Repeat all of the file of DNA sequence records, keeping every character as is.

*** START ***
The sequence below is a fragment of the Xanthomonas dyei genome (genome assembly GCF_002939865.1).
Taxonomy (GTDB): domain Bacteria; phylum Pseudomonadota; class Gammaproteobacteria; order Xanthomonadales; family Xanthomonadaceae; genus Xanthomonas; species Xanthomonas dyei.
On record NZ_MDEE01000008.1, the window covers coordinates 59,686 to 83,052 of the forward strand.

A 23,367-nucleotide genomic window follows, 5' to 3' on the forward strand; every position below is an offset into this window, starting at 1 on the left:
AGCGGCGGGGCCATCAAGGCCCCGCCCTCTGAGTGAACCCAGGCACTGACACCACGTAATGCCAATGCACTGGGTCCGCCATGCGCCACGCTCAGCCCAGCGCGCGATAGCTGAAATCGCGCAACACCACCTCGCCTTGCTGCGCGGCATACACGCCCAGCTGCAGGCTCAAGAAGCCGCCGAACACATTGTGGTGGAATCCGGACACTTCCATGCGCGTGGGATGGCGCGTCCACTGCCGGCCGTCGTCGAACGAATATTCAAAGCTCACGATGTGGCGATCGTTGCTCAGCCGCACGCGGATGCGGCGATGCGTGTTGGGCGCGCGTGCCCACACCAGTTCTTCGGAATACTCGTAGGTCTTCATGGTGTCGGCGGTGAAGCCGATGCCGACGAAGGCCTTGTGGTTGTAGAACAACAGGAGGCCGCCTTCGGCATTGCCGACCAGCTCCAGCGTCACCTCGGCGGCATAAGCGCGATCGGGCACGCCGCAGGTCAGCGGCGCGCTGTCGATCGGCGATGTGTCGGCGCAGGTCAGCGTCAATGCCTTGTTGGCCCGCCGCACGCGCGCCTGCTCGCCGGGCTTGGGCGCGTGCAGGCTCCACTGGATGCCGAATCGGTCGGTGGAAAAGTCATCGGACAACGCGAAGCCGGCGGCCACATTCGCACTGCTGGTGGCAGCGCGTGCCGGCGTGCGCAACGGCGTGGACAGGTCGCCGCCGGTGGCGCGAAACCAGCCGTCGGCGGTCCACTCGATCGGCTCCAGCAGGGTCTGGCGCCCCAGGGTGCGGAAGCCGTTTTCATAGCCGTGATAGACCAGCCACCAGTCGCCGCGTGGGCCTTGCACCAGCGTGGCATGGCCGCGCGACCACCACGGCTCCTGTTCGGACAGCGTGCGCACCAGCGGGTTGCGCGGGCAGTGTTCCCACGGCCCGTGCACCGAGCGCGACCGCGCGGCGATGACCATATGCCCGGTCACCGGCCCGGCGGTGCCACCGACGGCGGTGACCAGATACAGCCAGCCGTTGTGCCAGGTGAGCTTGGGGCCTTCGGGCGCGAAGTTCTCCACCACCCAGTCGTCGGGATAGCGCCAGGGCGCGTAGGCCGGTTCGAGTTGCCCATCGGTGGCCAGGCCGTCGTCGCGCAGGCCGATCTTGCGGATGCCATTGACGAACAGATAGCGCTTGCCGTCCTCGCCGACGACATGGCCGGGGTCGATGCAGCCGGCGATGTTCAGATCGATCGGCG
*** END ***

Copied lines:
The sequence below is a fragment of the Xanthomonas dyei genome (genome assembly GCF_002939865.1).
Taxonomy (GTDB): domain Bacteria; phylum Pseudomonadota; class Gammaproteobacteria; order Xanthomonadales; family Xanthomonadaceae; genus Xanthomonas; species Xanthomonas dyei.
On record NZ_MDEE01000008.1, the window covers coordinates 59,686 to 83,052 of the forward strand.

A 23,367-nucleotide genomic window follows, 5' to 3' on the forward strand; every position below is an offset into this window, starting at 1 on the left:
AGCGGCGGGGCCATCAAGGCCCCGCCCTCTGAGTGAACCCAGGCACTGACACCACGTAATGCCAATGCACTGGGTCCGCCATGCGCCACGCTCAGCCCAGCGCGCGATAGCTGAAATCGCGCAACACCACCTCGCCTTGCTGCGCGGCATACACGCCCAGCTGCAGGCTCAAGAAGCCGCCGAACACATTGTGGTGGAATCCGGACACTTCCATGCGCGTGGGATGGCGCGTCCACTGCCGGCCGTCGTCGAACGAATATTCAAAGCTCACGATGTGGCGATCGTTGCTCAGCCGCACGCGGATGCGGCGATGCGTGTTGGGCGCGCGTGCCCACACCAGTTCTTCGGAATACTCGTAGGTCTTCATGGTGTCGGCGGTGAAGCCGATGCCGACGAAGGCCTTGTGGTTGTAGAACAACAGGAGGCCGCCTTCGGCATTGCCGACCAGCTCCAGCGTCACCTCGGCGGCATAAGCGCGATCGGGCACGCCGCAGGTCAGCGGCGCGCTGTCGATCGGCGATGTGTCGGCGCAGGTCAGCGTCAATGCCTTGTTGGCCCGCCGCACGCGCGCCTGCTCGCCGGGCTTGGGCGCGTGCAGGCTCCACTGGATGCCGAATCGGTCGGTGGAAAAGTCATCGGACAACGCGAAGCCGGCGGCCACATTCGCACTGCTGGTGGCAGCGCGTGCCGGCGTGCGCAACGGCGTGGACAGGTCGCCGCCGGTGGCGCGAAACCAGCCGTCGGCGGTCCACTCGATCGGCTCCAGCAGGGTCTGGCGCCCCAGGGTGCGGAAGCCGTTTTCATAGCCGTGATAGACCAGCCACCAGTCGCCGCGTGGGCCTTGCACCAGCGTGGCATGGCCGCGCGACCACCACGGCTCCTGTTCGGACAGCGTGCGCACCAGCGGGTTGCGCGGGCAGTGTTCCCACGGCCCGTGCACCGAGCGCGACCGCGCGGCGATGACCATATGCCCGGTCACCGGCCCGGCGGTGCCACCGACGGCGGTGACCAGATACAGCCAGCCGTTGTGCCAGGTGAGCTTGGGGCCTTCGGGCGCGAAGTTCTCCACCACCCAGTCGTCGGGATAGCGCCAGGGCGCGTAGGCCGGTTCGAGTTGCCCATCGGTGGCCAGGCCGTCGTCGCGCAGGCCGATCTTGCGGATGCCATTGACGAACAGATAGCGCTTGCCGTCCTCGCCGACGACATGGCCGGGGTCGATGCAGCCGGCGATGTTCAGATCGATCGGCG